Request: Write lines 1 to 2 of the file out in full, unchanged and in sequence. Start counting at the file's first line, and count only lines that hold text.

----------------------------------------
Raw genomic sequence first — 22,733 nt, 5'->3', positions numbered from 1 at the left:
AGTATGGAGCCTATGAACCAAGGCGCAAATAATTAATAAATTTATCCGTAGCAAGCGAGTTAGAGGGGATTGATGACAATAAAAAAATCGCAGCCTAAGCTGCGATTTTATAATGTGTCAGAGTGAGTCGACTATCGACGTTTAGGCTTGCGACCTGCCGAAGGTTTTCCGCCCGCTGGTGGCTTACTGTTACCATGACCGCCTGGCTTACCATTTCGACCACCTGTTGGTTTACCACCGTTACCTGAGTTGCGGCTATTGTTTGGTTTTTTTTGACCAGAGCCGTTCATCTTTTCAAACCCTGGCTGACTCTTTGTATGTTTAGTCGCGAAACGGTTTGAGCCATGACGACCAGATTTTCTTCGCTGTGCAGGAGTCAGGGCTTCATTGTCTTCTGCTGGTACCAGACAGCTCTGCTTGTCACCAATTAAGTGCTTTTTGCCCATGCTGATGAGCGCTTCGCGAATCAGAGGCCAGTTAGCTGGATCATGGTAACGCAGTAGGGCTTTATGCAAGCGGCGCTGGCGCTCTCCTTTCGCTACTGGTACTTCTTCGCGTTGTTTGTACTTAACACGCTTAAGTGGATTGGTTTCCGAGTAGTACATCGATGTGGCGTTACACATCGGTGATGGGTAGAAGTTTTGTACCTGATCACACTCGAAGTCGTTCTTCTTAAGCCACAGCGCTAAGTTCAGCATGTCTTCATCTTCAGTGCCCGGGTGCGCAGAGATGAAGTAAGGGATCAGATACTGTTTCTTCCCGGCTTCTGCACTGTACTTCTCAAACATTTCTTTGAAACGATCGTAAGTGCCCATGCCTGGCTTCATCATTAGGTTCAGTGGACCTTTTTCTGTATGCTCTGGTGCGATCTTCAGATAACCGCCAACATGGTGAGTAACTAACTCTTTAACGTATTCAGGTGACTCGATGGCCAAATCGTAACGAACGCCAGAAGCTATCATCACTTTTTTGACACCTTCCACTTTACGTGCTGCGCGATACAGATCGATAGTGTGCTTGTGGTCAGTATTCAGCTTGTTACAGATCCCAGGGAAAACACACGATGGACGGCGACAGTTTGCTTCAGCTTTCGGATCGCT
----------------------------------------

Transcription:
Raw genomic sequence first — 22,733 nt, 5'->3', positions numbered from 1 at the left:
AGTATGGAGCCTATGAACCAAGGCGCAAATAATTAATAAATTTATCCGTAGCAAGCGAGTTAGAGGGGATTGATGACAATAAAAAAATCGCAGCCTAAGCTGCGATTTTATAATGTGTCAGAGTGAGTCGACTATCGACGTTTAGGCTTGCGACCTGCCGAAGGTTTTCCGCCCGCTGGTGGCTTACTGTTACCATGACCGCCTGGCTTACCATTTCGACCACCTGTTGGTTTACCACCGTTACCTGAGTTGCGGCTATTGTTTGGTTTTTTTTGACCAGAGCCGTTCATCTTTTCAAACCCTGGCTGACTCTTTGTATGTTTAGTCGCGAAACGGTTTGAGCCATGACGACCAGATTTTCTTCGCTGTGCAGGAGTCAGGGCTTCATTGTCTTCTGCTGGTACCAGACAGCTCTGCTTGTCACCAATTAAGTGCTTTTTGCCCATGCTGATGAGCGCTTCGCGAATCAGAGGCCAGTTAGCTGGATCATGGTAACGCAGTAGGGCTTTATGCAAGCGGCGCTGGCGCTCTCCTTTCGCTACTGGTACTTCTTCGCGTTGTTTGTACTTAACACGCTTAAGTGGATTGGTTTCCGAGTAGTACATCGATGTGGCGTTACACATCGGTGATGGGTAGAAGTTTTGTACCTGATCACACTCGAAGTCGTTCTTCTTAAGCCACAGCGCTAAGTTCAGCATGTCTTCATCTTCAGTGCCCGGGTGCGCAGAGATGAAGTAAGGGATCAGATACTGTTTCTTCCCGGCTTCTGCACTGTACTTCTCAAACATTTCTTTGAAACGATCGTAAGTGCCCATGCCTGGCTTCATCATTAGGTTCAGTGGACCTTTTTCTGTATGCTCTGGTGCGATCTTCAGATAACCGCCAACATGGTGAGTAACTAACTCTTTAACGTATTCAGGTGACTCGATGGCCAAATCGTAACGAACGCCAGAAGCTATCATCACTTTTTTGACACCTTCCACTTTACGTGCTGCGCGATACAGATCGATAGTGTGCTTGTGGTCAGTATTCAGCTTGTTACAGATCCCAGGGAAAACACACGATGGACGGCGACAGTTTGCTTCAGCTTTCGGATCGCT